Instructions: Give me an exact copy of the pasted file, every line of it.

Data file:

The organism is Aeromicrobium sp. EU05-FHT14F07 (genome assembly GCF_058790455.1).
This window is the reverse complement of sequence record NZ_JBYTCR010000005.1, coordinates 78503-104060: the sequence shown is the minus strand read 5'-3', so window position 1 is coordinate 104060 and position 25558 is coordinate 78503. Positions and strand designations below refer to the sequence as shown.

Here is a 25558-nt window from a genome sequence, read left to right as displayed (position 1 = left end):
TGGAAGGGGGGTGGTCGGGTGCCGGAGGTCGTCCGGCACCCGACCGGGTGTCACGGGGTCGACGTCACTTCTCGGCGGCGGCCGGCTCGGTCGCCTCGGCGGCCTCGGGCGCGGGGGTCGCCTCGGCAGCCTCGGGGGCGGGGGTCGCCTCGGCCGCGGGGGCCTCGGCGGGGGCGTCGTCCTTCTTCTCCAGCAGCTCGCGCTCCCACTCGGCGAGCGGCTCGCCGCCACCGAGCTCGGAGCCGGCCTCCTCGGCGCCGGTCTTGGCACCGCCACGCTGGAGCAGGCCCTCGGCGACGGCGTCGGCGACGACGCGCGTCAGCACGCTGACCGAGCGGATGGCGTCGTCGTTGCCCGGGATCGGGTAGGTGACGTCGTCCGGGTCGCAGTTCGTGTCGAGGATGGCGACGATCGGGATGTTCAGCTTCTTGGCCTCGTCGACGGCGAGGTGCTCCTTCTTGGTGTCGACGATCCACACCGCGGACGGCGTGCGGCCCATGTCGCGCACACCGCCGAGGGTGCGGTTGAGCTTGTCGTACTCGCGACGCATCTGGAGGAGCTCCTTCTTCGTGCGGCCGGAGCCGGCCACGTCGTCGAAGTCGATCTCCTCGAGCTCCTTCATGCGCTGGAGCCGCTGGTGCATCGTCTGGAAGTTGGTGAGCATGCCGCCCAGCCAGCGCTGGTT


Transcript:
The organism is Aeromicrobium sp. EU05-FHT14F07 (genome assembly GCF_058790455.1).
This window is the reverse complement of sequence record NZ_JBYTCR010000005.1, coordinates 78503-104060: the sequence shown is the minus strand read 5'-3', so window position 1 is coordinate 104060 and position 25558 is coordinate 78503. Positions and strand designations below refer to the sequence as shown.

Here is a 25558-nt window from a genome sequence, read left to right as displayed (position 1 = left end):
TGGAAGGGGGGTGGTCGGGTGCCGGAGGTCGTCCGGCACCCGACCGGGTGTCACGGGGTCGACGTCACTTCTCGGCGGCGGCCGGCTCGGTCGCCTCGGCGGCCTCGGGCGCGGGGGTCGCCTCGGCAGCCTCGGGGGCGGGGGTCGCCTCGGCCGCGGGGGCCTCGGCGGGGGCGTCGTCCTTCTTCTCCAGCAGCTCGCGCTCCCACTCGGCGAGCGGCTCGCCGCCACCGAGCTCGGAGCCGGCCTCCTCGGCGCCGGTCTTGGCACCGCCACGCTGGAGCAGGCCCTCGGCGACGGCGTCGGCGACGACGCGCGTCAGCACGCTGACCGAGCGGATGGCGTCGTCGTTGCCCGGGATCGGGTAGGTGACGTCGTCCGGGTCGCAGTTCGTGTCGAGGATGGCGACGATCGGGATGTTCAGCTTCTTGGCCTCGTCGACGGCGAGGTGCTCCTTCTTGGTGTCGACGATCCACACCGCGGACGGCGTGCGGCCCATGTCGCGCACACCGCCGAGGGTGCGGTTGAGCTTGTCGTACTCGCGACGCATCTGGAGGAGCTCCTTCTTCGTGCGGCCGGAGCCGGCCACGTCGTCGAAGTCGATCTCCTCGAGCTCCTTCATGCGCTGGAGCCGCTGGTGCATCGTCTGGAAGTTGGTGAGCATGCCGCCCAGCCAGCGCTGGTT